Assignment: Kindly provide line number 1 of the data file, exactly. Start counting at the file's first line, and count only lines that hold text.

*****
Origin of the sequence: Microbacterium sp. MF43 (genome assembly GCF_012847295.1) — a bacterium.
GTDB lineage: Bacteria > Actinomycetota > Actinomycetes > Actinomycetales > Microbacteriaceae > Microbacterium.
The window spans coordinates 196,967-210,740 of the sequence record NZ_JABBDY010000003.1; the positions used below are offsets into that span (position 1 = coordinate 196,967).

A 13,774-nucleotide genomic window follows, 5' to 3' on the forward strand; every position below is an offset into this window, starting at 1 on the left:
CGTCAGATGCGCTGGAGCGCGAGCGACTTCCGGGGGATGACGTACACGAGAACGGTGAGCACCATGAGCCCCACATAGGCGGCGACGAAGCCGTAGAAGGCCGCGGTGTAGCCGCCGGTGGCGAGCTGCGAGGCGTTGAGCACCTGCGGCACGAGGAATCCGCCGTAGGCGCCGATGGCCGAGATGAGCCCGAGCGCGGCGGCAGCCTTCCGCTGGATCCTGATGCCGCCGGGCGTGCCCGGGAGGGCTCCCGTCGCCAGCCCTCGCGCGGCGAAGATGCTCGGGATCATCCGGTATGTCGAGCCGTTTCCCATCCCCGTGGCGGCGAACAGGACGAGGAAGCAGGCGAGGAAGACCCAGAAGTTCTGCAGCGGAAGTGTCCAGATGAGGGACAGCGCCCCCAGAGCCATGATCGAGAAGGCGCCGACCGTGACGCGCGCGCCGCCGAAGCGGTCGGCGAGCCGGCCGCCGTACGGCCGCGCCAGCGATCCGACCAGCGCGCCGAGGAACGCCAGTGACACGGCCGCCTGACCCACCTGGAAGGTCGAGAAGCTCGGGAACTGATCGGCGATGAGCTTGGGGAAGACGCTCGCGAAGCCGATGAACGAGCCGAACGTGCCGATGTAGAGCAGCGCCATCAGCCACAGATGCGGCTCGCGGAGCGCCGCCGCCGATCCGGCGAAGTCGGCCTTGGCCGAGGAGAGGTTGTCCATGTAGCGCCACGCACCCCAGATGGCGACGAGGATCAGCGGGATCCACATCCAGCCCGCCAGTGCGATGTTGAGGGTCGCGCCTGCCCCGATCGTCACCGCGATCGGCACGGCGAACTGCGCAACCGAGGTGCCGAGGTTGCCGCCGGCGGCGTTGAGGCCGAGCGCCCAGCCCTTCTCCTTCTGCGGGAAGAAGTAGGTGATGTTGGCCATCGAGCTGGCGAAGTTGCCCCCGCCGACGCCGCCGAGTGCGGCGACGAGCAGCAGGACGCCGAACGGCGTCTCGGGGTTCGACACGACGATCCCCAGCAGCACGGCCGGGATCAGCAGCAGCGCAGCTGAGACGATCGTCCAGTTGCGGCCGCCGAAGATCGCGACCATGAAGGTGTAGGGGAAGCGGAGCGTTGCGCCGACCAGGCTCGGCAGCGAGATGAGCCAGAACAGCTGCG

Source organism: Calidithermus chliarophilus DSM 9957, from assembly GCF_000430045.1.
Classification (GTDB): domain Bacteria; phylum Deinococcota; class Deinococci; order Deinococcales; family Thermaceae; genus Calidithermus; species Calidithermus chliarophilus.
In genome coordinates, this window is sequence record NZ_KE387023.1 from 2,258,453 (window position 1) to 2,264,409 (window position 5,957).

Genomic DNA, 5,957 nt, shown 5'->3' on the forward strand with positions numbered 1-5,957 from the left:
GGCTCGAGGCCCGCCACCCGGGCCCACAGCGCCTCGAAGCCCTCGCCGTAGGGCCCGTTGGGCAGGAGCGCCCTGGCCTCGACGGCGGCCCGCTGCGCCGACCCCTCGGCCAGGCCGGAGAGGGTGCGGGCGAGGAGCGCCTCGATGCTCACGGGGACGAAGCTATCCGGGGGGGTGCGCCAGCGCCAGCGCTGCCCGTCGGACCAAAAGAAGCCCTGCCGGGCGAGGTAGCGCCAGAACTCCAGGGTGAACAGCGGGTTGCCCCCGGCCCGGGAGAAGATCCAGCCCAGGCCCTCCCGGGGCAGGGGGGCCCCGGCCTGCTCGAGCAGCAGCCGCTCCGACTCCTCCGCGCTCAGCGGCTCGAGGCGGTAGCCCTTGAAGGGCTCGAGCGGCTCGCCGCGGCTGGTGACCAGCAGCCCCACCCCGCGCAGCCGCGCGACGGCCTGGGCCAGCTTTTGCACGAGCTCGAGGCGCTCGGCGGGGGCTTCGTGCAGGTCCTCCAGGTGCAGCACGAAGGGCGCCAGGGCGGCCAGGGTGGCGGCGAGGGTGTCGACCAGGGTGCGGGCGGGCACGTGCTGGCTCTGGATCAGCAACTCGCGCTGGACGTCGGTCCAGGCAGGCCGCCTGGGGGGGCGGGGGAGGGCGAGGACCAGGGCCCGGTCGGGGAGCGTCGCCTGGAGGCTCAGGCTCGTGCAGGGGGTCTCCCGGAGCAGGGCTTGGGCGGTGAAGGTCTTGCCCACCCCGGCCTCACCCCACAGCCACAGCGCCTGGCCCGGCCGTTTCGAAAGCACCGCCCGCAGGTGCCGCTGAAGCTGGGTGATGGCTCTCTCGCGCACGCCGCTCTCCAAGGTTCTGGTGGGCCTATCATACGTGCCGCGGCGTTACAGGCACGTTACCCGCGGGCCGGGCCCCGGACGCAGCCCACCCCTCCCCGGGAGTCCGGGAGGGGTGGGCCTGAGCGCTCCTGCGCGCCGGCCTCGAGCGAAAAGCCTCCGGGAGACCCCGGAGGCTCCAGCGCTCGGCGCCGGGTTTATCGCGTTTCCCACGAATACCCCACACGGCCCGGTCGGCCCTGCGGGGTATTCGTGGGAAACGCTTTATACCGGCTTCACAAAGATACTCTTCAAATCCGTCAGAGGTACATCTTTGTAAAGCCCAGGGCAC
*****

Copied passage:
Origin of the sequence: Microbacterium sp. MF43 (genome assembly GCF_012847295.1) — a bacterium.